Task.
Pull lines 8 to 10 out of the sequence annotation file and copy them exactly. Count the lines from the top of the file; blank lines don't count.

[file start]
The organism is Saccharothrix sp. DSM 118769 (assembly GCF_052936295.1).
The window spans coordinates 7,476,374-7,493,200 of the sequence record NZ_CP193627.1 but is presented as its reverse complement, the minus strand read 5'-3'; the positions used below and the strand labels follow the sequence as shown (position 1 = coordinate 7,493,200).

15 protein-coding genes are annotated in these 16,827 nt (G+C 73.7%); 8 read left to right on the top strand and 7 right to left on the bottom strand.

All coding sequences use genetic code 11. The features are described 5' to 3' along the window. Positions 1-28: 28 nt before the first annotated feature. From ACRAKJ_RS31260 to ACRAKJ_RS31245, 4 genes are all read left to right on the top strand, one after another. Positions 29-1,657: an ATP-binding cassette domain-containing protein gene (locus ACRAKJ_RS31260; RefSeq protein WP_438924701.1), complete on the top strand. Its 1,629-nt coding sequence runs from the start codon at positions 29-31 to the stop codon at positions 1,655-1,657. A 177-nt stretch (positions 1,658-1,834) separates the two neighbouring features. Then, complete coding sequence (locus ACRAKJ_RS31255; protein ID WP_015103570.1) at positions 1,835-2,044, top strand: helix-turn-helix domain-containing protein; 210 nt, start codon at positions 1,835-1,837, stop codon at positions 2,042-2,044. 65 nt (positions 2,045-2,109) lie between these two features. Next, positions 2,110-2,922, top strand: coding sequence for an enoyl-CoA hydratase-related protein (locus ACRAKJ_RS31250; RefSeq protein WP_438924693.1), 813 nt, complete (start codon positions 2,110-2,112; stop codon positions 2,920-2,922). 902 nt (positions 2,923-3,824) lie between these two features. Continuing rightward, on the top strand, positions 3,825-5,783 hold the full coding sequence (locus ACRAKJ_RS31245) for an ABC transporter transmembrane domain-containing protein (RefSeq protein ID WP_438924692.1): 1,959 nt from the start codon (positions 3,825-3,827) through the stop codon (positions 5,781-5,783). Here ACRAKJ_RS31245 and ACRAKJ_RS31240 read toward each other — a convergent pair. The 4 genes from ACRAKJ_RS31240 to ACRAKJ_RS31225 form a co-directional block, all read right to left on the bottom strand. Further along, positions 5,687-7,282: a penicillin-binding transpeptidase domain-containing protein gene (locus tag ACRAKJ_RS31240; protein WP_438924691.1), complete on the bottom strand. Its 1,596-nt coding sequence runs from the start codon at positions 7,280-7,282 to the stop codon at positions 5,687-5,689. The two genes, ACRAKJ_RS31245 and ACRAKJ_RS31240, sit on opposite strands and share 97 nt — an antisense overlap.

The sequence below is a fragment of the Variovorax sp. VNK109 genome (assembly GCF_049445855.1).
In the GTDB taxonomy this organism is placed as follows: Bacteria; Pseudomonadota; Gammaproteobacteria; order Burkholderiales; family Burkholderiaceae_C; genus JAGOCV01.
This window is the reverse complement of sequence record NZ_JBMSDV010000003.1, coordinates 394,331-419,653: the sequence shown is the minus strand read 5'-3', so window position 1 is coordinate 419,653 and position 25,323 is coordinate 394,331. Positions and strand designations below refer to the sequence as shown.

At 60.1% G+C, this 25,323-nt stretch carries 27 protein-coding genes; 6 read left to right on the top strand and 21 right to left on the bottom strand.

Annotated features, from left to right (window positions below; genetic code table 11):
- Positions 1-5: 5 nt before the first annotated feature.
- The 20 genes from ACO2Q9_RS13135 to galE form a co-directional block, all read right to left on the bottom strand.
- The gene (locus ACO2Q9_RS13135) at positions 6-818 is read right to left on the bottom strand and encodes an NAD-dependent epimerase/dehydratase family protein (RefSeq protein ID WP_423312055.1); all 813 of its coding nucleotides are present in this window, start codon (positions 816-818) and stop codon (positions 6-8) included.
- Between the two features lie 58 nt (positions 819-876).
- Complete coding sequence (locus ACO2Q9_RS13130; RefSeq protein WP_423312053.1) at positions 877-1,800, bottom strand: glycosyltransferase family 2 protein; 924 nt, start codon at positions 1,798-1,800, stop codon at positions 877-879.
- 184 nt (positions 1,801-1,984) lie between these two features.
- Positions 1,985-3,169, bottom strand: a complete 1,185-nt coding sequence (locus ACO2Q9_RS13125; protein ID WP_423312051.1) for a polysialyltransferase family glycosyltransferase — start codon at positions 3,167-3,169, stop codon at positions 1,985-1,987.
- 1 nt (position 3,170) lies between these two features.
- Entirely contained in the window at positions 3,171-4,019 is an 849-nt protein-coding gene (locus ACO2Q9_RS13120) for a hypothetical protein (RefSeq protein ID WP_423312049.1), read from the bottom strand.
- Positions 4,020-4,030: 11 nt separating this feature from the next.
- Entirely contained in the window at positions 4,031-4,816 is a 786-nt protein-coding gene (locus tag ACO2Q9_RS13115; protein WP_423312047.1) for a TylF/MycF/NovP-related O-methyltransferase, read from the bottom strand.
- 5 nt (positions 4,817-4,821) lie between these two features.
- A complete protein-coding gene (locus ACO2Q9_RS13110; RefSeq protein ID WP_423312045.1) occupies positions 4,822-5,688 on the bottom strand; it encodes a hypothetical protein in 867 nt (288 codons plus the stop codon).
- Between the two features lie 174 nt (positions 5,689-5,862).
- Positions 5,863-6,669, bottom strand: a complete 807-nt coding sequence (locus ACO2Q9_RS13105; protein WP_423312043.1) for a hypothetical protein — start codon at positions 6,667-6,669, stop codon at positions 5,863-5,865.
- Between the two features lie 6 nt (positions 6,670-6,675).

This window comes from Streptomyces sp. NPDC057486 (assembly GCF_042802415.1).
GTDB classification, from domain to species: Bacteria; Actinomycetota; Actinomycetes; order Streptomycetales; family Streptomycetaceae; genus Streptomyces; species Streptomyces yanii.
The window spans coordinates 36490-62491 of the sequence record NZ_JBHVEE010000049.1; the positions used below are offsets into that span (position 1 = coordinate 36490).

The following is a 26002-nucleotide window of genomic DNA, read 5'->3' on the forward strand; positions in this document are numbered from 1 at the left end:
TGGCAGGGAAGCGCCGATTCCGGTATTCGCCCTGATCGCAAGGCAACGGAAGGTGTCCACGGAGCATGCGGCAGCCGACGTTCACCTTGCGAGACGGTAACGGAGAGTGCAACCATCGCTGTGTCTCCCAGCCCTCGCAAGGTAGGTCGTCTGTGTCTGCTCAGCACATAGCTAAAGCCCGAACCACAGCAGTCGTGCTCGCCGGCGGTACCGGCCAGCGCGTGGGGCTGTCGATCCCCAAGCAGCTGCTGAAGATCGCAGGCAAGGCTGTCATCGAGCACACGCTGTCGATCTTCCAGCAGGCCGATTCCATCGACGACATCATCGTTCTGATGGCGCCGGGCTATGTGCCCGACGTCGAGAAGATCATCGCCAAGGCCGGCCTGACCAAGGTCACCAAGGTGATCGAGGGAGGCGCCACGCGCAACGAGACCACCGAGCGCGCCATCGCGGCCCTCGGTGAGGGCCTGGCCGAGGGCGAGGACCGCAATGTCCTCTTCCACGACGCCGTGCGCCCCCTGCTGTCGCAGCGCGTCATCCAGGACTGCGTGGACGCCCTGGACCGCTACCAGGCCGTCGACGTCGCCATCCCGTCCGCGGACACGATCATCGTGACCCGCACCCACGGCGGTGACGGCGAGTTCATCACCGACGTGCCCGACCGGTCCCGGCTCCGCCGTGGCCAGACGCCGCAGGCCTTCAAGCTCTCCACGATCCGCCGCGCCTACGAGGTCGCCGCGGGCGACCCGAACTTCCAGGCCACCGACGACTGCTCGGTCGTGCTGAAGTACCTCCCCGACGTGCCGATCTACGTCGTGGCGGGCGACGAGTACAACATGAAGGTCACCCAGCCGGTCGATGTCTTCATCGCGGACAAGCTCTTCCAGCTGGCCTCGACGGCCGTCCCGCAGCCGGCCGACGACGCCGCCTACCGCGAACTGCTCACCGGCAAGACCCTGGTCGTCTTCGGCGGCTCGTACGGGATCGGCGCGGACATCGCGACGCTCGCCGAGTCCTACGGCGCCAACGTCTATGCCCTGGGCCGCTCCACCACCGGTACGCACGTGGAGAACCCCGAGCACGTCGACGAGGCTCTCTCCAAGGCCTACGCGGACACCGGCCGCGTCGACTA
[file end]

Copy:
At 60.1% G+C, this 25,323-nt stretch carries 27 protein-coding genes; 6 read left to right on the top strand and 21 right to left on the bottom strand.

Annotated features, from left to right (window positions below; genetic code table 11):
- Positions 1-5: 5 nt before the first annotated feature.